December 7, 1861
Camp Keys, Romney, Va.
Dec. 2, 1861.
Editors of the Intelligencer:
Having time and opportunity, I embrace both to pen you a few sketches incident to camp life.
Day before yesterday the different camps were thrown into great excitement by messengers who came gallopping [sic] into town with the sad news that eight of our teams had been captured by the rebels out on the Moorefield road, and that two of our men had been brutally murdered by the same. The Ringold Cavalry were soon mounted and in arms; four companies of infantry were soon mustered out into the road, and three pieces of cannon came rumbling down the street. They went off on the double-quick, and were soon lost to view, and the sound of the rumbling cannon soon died away, and again all became quiet; but still anxiety prevailed throughout the camps and the town. Many citizens and soldiers were anxiously waiting to hear from the brave boys who had gone to the rescue.
About eight o’clock the same night the excitement was again renewed by a glare of light which towered far above the mountain tops, and seemed to almost touch the clouds. Many were the surmises and conjectures. Some said that our men had burned Moorefield; others thought the rebels had done it, and many were the strange suppositions, but none could form a correct idea of what caused the great light. Nor were they any the wiser until about twelve o’clock the next day, when our men returned, bringing with them six prisoners, a double-barrelled shot gun and several other articles of plunder which they had picked up which had belonged to the rebels. As soon as they arrived every one was anxious to know the result, which they were not long is ascertaining. The great light which we had all seen proved to be hay which our teamsters had set fire to, to prevent the rebels from capturing. Our men report that the rebels at Moorefield were about 250 strong, consisting of two companies of infantry, fifty cavalry and one piece of cannon. They captured six rebels, and chased two more over two mountains, and then lost sight of them.—They completely routed the rebels from Moorefield.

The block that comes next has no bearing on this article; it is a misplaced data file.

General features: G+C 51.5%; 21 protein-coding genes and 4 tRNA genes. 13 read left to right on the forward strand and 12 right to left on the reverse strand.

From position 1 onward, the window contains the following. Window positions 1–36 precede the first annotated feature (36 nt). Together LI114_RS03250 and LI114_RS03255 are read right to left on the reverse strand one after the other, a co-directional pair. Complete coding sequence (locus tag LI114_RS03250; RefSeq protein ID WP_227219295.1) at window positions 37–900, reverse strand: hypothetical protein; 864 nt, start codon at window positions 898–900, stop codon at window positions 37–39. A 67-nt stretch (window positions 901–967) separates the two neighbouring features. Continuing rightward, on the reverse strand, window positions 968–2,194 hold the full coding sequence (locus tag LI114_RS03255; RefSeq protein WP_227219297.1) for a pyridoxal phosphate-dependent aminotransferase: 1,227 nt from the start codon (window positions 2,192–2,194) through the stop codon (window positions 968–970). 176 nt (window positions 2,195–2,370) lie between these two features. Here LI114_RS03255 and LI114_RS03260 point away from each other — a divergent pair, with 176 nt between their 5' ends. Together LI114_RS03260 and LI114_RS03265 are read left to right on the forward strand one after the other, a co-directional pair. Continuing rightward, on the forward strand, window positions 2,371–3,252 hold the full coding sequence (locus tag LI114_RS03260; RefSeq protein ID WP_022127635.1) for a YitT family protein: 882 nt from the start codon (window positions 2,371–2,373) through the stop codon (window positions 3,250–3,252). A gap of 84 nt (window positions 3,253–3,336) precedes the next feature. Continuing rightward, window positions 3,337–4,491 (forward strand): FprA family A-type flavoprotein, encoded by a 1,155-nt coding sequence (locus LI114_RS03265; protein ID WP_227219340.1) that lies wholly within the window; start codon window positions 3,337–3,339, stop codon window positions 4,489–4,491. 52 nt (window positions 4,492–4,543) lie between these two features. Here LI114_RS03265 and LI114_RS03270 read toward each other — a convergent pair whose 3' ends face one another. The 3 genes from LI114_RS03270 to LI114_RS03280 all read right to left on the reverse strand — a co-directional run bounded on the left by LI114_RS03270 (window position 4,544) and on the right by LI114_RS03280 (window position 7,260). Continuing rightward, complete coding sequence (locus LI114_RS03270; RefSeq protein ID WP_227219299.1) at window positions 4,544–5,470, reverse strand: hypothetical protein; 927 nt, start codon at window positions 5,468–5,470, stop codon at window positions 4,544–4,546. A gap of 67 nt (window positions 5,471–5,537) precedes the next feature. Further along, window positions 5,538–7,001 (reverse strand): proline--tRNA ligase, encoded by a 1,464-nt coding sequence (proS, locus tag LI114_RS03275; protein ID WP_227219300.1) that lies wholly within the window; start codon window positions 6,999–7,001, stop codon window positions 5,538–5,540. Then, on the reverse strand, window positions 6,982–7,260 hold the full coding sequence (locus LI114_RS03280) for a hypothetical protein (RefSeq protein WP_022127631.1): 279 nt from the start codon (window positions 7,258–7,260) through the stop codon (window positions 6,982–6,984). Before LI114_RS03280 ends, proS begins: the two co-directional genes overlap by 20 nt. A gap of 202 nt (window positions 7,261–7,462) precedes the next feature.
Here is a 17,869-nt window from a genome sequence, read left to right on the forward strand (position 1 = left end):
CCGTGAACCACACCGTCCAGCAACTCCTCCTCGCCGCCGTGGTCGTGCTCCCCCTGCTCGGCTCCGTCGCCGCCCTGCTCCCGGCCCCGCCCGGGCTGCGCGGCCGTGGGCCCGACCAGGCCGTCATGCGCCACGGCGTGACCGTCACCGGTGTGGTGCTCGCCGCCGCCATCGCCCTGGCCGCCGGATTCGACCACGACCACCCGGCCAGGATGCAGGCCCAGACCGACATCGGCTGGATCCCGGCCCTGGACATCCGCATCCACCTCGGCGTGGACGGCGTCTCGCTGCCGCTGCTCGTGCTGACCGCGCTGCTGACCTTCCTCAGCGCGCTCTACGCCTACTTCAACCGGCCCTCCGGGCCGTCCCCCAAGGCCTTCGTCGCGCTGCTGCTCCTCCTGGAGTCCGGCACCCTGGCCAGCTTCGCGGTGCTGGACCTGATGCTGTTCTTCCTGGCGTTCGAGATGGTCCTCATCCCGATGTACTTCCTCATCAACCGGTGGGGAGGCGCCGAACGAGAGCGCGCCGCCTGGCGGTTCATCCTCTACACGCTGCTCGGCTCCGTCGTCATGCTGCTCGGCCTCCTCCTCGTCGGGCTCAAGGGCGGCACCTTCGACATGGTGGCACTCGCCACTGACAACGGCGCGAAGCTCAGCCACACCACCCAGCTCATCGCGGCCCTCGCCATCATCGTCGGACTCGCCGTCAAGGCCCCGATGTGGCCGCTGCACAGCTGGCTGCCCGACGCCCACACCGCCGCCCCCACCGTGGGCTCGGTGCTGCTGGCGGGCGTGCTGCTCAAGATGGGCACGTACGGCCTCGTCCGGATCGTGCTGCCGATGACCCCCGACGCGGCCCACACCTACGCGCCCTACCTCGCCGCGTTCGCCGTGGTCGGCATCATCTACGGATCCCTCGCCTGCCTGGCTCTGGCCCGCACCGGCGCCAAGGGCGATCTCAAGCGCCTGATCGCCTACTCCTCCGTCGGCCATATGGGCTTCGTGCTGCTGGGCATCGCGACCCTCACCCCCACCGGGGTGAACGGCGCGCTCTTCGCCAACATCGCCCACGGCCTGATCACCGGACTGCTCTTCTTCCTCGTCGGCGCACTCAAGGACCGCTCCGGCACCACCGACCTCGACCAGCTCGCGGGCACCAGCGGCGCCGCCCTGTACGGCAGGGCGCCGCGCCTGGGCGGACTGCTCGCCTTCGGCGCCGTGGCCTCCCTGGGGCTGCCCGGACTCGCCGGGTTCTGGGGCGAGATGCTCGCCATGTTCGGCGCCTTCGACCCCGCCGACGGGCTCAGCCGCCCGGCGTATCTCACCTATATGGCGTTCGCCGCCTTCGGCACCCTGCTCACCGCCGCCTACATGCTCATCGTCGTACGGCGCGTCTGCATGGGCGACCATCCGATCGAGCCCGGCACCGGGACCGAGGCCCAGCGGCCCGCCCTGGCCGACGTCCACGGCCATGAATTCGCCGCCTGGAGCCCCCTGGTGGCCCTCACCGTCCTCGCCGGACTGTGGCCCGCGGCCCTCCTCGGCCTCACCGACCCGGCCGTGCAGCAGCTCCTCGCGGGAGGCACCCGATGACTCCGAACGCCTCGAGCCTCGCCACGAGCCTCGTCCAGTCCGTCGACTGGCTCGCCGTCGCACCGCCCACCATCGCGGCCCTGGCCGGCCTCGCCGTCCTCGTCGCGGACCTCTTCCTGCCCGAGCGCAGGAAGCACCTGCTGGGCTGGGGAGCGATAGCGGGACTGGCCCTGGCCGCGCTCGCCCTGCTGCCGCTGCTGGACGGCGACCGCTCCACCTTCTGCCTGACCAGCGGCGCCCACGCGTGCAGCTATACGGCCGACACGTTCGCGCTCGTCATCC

How brave, and yet how foolish, were those two lieutenants, who went out on picket yesterday—Lieut. Freeman, of Capt. Stephens’ company, and Lieut. Hall, of Capt. Melvin’s company. Being out as officers of the guard, they ventured too far beyond our lines, and were charged upon by some dozen or more secesh cavalry, and both taken prisoners. There were some 6 or 8 of our pickets were in hearing distance, and hearing the report of [?] arms, rushed up to the rescue. They fired twelve rounds, but were compelled to retreat, leaving their officers prisoners in the hands of the rebels. Two of the picket guards came to camp with all possible haste, bearing the sad intelligence that I have just recorded. This is about all the news that is of any importance. I am now called on to go out scouting, and must close. I will write you again. Yours, O. P. M.
Timeline of West Virginia: Civil War and Statehood: November 1861